By: Laura Sugano, ed tech teacher on special assignment (TOSA), San Marcos Unified School District
Teachers are incredibly dedicated, hard-working individuals. We work long hours, and are willing to go the extra mile, or, on occasion, the extra 10K or marathon, to help our students. Regardless of our level of commitment, however, we all need to jump start our attitude at times. As the school year begins to wind to a close, our personal growth mindset may occasionally falter. The FutureNow! Conference, held at the Design39Campus in San Diego, turned out to be the perfect place to become refreshed, re-inspired, and recommitted to the future of our young people.
Since there were more than 30 breakout sessions in addition to the inspiring keynote by Jaime Casap, Google’s Global Education Evangelist, no two attendees had the same experience. Nonetheless, some strong common threads bound all the sessions together. Specifically, all of us came away with the realization that the best way to help our students succeed is to understand the fundamental changes happening in the world of work. It’s utterly unrealistic to prepare our students for today’s careers, jobs that may literally not exist when these students join the workforce. To roll with the changes, we need to shift our focus. As Jaime Casap stated, no longer should we ask students what they “want to be” when they grow up. Instead, we should ponder what problems they want to solve, and what skills they need to solve those problems. And who says they have to be “grown up” to start solving them?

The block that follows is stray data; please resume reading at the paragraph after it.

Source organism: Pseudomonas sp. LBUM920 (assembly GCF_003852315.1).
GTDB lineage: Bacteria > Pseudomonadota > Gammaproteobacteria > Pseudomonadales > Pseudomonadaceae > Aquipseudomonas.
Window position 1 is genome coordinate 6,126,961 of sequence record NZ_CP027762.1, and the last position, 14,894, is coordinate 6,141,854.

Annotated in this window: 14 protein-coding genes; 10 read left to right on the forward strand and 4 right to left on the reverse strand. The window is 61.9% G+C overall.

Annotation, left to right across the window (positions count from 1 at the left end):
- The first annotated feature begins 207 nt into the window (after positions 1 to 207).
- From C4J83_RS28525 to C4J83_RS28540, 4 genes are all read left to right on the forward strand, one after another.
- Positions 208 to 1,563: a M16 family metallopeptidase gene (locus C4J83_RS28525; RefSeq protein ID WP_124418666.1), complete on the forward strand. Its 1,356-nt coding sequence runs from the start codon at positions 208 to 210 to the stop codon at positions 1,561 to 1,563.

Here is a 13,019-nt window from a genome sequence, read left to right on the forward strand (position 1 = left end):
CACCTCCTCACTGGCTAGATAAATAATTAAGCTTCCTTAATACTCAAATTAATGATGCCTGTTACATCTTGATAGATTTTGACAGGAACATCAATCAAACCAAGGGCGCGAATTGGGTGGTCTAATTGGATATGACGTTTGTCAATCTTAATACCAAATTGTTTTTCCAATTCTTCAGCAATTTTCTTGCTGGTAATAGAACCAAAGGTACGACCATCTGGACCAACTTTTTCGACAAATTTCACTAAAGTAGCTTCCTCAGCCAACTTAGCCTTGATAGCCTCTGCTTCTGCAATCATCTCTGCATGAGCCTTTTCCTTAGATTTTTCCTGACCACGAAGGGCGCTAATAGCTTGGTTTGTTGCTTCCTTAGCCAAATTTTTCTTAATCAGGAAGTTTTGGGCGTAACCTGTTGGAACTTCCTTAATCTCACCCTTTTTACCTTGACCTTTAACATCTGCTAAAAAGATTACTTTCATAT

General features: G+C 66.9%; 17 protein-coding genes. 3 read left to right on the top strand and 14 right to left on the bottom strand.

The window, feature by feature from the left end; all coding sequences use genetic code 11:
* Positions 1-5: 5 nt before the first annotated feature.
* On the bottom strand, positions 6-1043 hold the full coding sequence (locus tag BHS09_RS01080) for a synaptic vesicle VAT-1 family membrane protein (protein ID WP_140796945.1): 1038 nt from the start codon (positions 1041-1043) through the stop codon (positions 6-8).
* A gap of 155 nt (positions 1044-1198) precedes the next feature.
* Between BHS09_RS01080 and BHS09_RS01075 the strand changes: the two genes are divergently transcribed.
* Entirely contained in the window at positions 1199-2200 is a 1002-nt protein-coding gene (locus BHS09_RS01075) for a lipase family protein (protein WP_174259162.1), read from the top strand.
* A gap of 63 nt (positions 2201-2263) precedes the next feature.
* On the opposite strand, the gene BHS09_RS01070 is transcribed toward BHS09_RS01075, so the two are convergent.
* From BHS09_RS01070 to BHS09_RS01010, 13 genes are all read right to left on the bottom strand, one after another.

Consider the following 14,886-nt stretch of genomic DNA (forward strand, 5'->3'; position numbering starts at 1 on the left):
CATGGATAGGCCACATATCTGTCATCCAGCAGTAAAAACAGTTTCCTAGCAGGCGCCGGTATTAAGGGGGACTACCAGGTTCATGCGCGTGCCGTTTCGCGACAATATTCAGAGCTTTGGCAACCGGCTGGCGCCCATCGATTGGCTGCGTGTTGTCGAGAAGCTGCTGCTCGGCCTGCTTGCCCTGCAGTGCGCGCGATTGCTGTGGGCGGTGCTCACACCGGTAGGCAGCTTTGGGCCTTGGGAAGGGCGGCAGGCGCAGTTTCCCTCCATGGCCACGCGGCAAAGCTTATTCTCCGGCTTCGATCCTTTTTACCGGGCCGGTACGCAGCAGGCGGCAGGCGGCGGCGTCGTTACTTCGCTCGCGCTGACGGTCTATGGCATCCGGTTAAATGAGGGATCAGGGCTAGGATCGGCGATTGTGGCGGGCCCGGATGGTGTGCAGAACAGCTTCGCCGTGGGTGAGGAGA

The best session of the day for me was one that clearly demonstrated the results of this type of shift in education. Four amazing young ladies, students at High Tech High, led a session about building empathy for Syrian refugees in the classroom. These students identified a problem, the painful plight of refugees forced to leave their homes, and decided to use their skills to try to solve it. They researched, volunteered, and produced incredibly impactful artifacts like this image created by one of the students, Baylee. After viewing their collection of images, videos, poetry, and articles, I came to two conclusions. Through their work, I developed a strong empathy for Syrian refugees and their horrific situation. Further, I realized, these four students were not experiencing traditional education. Their classrooms were innovative and motivating. It was breathtaking to see what adults of the future could accomplish if students are allowed to embrace their strengths, interests, and values, rather than feeling trapped and bored in a classroom model designed decades ago. Thank you very much, FutureNow!, for an absolutely inspiring experience.